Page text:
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The truth is out where? Honesty, media and politics

By Adam Craig - posted Wednesday, 6 October 2004

When “trust” and “honesty” become election themes we gain a compelling opportunity to discuss the general veracity of our political system, and the ways in which politicians are permitted to get away with lying. Unfortunately this discussion is always led by a holier-than-thou media: by media commentators who actually view themselves as being separate from politics.

But the media is a component of the political system - a sphere in which lies are perpetuated, opinion is extolled, images are emphasised, bias is manifest, and scandal and “media events” are most important.

Indeed, tabloid values imbue the media. Television conflates high and low cultures, blurs entertainment with politics, and facts with fiction. The Greens, it’s said, would force us all into vegetarianism and sell ecstasy to kids.


The ubiquity of television and reluctance of television viewers to look at the medium as more than a vehicle of entertainment has meant both politicians and journalists have had to alter the way they communicate with voters. Whether or not the worm appears on Channel 7 is significant, while for politicians there is an ever-increasing need to focus more on their images and personalities than on policy detail as sentiment continues to mean more than ideology. Politicians today perform for the cameras and attempt to engender a sense of trust in citizens. Honesty is not essential to a politician’s career, but being trusted is: “Trust me on the economy, even though I’ve been known to lie about certain things”.

And because politicians have become masterful at constructing images of integrity, journalists have had to find different angles from which to approach political news and hold politicians accountable. Journalists try to catch politicians unaware or provoke them into making off-the-cuff remarks. “Come on, Pete, admit that you’ll be Prime Minister before the end of a fourth term.” Such tactics undermine the print media’s history of quality journalism and the notion of the media as the fourth estate of democracy. The on-the-spot slip of the tongue is more important than attacking the promise not to introduce a GST, which, funnily enough, was introduced.

Even the most respected newspapers are now inclined to present analysis and opinion about how politicians are presenting themselves, instead of about what they are actually implementing. For instance, my paper of choice, The Age, never reports on a political story without placing beside it a piece of commentary by Michelle Grattan or Shaun Carney that pays homage to Howard’s Machiavellian skill (according to the media, this is something to be revered). The implementation of the GST we weren’t supposed to have becomes good politics, flawless tactics, but never what it is - a lie.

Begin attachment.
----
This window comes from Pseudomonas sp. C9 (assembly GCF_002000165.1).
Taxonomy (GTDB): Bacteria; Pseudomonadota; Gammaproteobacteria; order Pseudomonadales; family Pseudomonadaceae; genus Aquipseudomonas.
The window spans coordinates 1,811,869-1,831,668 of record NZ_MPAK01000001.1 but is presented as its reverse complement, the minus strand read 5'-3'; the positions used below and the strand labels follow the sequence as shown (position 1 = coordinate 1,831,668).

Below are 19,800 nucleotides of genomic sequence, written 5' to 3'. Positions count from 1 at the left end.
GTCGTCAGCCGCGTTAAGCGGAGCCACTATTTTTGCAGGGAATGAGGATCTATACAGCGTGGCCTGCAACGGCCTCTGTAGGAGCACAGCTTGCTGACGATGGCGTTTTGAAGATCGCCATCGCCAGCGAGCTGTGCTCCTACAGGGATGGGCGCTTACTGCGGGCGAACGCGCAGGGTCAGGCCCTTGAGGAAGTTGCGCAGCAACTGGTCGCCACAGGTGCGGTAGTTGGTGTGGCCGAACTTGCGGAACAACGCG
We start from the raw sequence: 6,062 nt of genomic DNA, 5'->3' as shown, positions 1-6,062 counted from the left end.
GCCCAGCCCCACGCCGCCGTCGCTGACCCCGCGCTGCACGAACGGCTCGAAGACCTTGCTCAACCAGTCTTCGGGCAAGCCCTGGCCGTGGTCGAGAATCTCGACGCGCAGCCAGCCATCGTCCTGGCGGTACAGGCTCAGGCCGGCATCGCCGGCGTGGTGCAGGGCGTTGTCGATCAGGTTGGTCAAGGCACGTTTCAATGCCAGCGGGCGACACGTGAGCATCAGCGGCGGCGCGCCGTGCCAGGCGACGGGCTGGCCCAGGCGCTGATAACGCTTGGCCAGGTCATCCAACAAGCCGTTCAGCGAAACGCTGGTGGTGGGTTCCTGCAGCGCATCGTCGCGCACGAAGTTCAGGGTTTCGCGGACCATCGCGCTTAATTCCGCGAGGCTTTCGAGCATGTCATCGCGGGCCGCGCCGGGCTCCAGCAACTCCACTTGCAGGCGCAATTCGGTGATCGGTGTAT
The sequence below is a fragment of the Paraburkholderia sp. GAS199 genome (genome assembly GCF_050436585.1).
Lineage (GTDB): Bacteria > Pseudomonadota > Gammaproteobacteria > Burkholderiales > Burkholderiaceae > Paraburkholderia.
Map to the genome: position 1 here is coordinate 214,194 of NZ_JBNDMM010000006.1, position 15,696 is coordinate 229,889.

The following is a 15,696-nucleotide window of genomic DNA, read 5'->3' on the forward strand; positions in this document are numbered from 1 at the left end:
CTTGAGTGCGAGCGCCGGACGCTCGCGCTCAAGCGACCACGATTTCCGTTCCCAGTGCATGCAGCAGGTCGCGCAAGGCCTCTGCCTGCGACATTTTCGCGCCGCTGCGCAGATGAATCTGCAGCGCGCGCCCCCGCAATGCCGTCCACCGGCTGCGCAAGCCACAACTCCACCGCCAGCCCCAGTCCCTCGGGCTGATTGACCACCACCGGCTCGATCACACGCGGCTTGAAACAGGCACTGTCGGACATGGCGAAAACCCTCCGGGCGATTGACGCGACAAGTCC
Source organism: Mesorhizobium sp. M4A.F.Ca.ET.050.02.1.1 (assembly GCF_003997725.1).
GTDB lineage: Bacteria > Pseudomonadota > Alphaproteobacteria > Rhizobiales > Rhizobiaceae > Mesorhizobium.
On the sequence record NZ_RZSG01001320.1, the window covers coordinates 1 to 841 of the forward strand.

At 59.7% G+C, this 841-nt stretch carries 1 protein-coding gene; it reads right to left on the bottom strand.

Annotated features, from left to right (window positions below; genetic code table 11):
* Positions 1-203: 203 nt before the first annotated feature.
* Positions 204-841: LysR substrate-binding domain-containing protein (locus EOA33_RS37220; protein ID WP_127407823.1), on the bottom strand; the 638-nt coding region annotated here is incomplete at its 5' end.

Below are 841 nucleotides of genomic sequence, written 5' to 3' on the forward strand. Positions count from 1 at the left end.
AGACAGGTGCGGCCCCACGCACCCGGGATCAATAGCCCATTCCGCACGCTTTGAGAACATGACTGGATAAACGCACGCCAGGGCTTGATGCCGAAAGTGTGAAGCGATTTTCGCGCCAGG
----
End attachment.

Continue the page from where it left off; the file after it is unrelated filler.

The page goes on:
Moreover, not only has political reporting become a topic for interpretation but journalists are obsessed with personalities. It’s Mark versus John. Pete versus … hang, where is Simon Crean? Bob versus that guy from the Democrats. Broadsheets have adopted this approach in order to prevent their format becoming irrelevant; otherwise, all they would do is report what has already appeared on the television news the night before.

Consequently though, no publication is above reporting scandal and innuendo in this day and age, for these are the stories that focus on the individual. That Latham may or may not have had a buck’s night matters more than the stealth-like destruction of Medicare, and the fallacy of the advertising campaign telling us that Medicare has been strengthened. Media outlets clearly must believe that by exposing individuals they are going some way to ensure the political sphere is kept honest; but although major figures are scared of being caught in an extra-marital tryst, they’re certainly not scared of lying on policy.

As long as the media, in its present guise, continues to be the forum in which the debate about honesty in politics is played out, we won’t get honesty. That’s because such reliance is predicated on a simplistic notion of politics, which posits the media as outsiders looking in on the political process. The media, though, is inherently political. And there’s nothing new about this idea.


Consider the following. Citizens have never cast their vote based upon what they actually know about politics. They base their votes on what the media has chosen to tell them about politics and political figures. The picture that the media paints of politics is what politics is. If the media constructs politics so that:

  • politics seems dishonest; and 
  • politicians have to constantly respond to questions that imply dishonesty and lacking integrity;

then as far as the masses are concerned, it is dishonest and vice versa.

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About the Author

Adam Craig holds a BA (Hons) from the University of Melbourne and is presently studying for an LLB at Monash University. He is a member of the ALP.

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